The paper starts with a review of constitutive equations for rubber‐like materials, formulated in the invariants of the right Cauchy—Green deformation tensor. A general framework for the derivation of the stress tensor and the tangent moduli for invariant‐based models, for both the reference and the current configuration, is presented. The free energy of incompressible rubber‐like materials is extended to a compressible formulation by adding the volumetric part of the free energy. In order to overcome numerical problems encountered with displacement‐based finite element formulations for nearly incompressible materials, three‐dimensional finite elements, based on a penalty‐type formulation, are proposed. They are characterized by applying reduced integration to the volumetric parts of the tangent stiffness matrix and the pressure‐related parts of the internal force vector only. Moreover, hybrid finite elements are proposed. They are based on a three‐field variational principle, characterized by treating the displacements, the dilatation and the hydrostatic pressure as independent variables. Subsequently, this formulation is reduced to a generalized displacement formulation. In the numerical study these formulations are evaluated. The results obtained are compared with numerical results available in the literature. In addition, the proposed formulations are applied to 3D finite element analysis of an automobile tyre. The computed results are compared with experimental data.
The Sixteenth International Online Information Meeting was held in London on 8–10 De‐cember 1992. Here Online & CDROM Review offers the second set of abstracts of selected…
The Sixteenth International Online Information Meeting was held in London on 8–10 De‐cember 1992. Here Online & CDROM Review offers the second set of abstracts of selected papers. The first set was published in the February issue of the journal, pp.50–52.
Over the last few decades, technological development has had a major impact on libraries. Nowadays many libraries use electronic support for operations such as acquiring…
Over the last few decades, technological development has had a major impact on libraries. Nowadays many libraries use electronic support for operations such as acquiring and cataloguing material, searching, and retrieval. Information technology is an aid for both the librarian, in order to organise the material, and for the user in order to gain access to the broad storehouse. Information is still physically stored in the library. This represents an intermediate step in the process of library automation which leads to a completely electronic library, where a timely provision of selected materials to individuals, when and where they need them, is guaranteed. An electronic library houses different kinds of electronic information: in addition to text, there is an extensive use of multimedia collections, such as sound archives, video material, slide collections and so on. The electronic library is the result of complex changes which have affected and which still affect the publishing world (Barker 1994; Clement 1994; Raitt 1993).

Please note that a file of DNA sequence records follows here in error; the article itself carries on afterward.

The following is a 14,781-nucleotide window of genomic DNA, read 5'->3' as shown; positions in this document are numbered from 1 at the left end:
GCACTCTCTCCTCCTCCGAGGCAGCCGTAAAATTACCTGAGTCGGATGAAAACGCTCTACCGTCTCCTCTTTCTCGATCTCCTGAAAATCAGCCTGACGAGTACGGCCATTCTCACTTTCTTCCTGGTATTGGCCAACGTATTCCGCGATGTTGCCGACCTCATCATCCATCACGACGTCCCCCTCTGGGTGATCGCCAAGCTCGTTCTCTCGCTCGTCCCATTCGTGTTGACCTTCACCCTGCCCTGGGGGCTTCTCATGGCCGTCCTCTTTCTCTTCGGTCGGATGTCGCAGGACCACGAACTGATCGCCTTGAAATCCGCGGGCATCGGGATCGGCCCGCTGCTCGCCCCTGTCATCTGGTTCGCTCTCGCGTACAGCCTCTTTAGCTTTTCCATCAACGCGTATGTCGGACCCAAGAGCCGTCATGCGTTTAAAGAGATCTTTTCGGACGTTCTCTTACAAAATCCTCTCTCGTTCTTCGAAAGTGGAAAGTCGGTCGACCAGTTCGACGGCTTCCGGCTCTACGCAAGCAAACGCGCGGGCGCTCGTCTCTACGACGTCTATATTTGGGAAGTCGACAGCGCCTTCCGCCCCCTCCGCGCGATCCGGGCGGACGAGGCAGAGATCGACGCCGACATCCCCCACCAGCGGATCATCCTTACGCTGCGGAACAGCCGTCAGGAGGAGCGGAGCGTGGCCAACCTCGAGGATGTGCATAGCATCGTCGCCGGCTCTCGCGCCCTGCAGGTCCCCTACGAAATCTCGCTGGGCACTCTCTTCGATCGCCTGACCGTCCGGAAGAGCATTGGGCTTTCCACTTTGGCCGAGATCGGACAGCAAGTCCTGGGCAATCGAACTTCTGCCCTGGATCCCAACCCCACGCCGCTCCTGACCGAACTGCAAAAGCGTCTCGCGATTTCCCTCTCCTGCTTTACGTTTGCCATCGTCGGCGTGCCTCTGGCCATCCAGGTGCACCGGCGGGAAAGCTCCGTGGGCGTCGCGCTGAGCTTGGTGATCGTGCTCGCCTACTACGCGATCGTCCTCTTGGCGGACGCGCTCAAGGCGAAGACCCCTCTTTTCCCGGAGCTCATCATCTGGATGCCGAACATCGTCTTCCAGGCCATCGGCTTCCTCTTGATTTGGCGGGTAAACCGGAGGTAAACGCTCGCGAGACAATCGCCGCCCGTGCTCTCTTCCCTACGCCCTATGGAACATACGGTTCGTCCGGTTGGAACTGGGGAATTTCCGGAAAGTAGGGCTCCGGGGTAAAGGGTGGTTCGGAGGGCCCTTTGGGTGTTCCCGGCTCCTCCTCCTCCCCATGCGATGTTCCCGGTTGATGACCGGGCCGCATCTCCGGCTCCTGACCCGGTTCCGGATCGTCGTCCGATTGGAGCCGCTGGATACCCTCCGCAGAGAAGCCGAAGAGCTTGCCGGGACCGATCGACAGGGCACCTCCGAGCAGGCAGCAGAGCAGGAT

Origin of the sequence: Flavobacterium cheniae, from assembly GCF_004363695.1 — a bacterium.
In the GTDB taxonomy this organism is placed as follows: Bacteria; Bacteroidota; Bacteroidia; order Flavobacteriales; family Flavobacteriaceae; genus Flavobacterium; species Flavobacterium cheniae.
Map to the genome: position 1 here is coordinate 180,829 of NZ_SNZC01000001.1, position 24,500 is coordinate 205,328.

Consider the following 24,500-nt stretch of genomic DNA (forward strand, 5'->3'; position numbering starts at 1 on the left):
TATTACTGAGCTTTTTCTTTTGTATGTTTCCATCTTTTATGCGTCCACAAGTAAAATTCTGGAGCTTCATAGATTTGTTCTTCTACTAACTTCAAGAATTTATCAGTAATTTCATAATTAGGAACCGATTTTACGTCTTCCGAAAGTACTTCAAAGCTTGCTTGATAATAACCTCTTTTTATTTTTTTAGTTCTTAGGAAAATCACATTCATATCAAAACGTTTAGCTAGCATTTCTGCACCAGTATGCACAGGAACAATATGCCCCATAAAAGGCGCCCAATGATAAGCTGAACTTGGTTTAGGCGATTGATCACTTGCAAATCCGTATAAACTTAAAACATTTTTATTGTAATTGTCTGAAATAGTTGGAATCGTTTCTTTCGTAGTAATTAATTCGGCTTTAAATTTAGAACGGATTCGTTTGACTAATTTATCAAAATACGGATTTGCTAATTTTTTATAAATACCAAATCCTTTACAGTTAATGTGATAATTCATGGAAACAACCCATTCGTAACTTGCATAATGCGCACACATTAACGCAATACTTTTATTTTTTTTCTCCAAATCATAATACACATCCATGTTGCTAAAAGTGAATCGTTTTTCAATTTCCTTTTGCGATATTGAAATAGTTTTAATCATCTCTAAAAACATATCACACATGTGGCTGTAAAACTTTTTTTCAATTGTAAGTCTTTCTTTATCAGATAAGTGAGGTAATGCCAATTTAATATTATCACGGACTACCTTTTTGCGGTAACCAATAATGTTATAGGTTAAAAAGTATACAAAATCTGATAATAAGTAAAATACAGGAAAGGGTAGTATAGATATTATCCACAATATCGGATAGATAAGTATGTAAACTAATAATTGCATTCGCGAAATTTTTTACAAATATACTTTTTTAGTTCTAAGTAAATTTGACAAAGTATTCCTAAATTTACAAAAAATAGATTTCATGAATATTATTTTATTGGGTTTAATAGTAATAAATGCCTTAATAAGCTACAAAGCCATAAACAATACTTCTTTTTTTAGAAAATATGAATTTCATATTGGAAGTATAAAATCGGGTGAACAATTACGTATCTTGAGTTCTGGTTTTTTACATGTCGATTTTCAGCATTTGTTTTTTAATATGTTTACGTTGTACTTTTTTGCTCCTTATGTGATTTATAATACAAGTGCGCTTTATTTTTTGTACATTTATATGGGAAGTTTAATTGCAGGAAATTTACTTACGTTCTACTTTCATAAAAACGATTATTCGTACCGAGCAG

Current publication practices in the scholarly (International) Business and Management community are overwhelmingly anti-Popperian, which fundamentally frustrates the…
Current publication practices in the scholarly (International) Business and Management community are overwhelmingly anti-Popperian, which fundamentally frustrates the production of scientific progress. This is the result of at least five related biases: the verification, novelty, normal science, evidence, and market biases. As a result, no one is really interested in replicating anything. In this essay, the author extensively argues what he believes is wrong, why that is so, and what we might do about this. The paper aims to discuss these issues.
This is an essay, combining a literature review with polemic argumentation.
Only a tiny fraction of published studies involve a replication effort. Moreover, journal authors, editors, reviewers and readers are not interested in seeing nulls and negatives in print. This replication crisis implies that Popper’s critical falsification principle is actually thrown into the scientific community’s dustbin. Behind the façade of all these so-called new discoveries, false positives abound, as do questionable research practices meant to produce all this allegedly cutting-edge and groundbreaking significant findings. If this dismal state of affairs does not change for the good, (International) Business and Management research is ending up in a deadlock.
A radical cultural change in the scientific community, including (International) Business and Management, is badly needed. It should be in the community’s DNA to engage in the quest for the “truth” – nothing more, nothing less. Such a change must involve all stakeholders: scholars, editors, reviewers, and students, but also funding agencies, research institutes, university presidents, faculty deans, department chairs, journalists, policymakers, and publishers. In the words of Ioannidis (2012, p. 647): “Safeguarding scientific principles is not something to be done once and for all. It is a challenge that needs to be met successfully on a daily basis both by single scientists and the whole scientific establishment.”
Publication practices have to change radically. For instance, editorial policies should dispose of their current overly dominant pro-novelty and pro-positives biases, and explicitly encourage the publication of replication studies, including failed and unsuccessful ones that report null and negative findings.
This is an explicit plea to change the way the scientific research community operates, offering a series of concrete recommendations what to do before it is too late.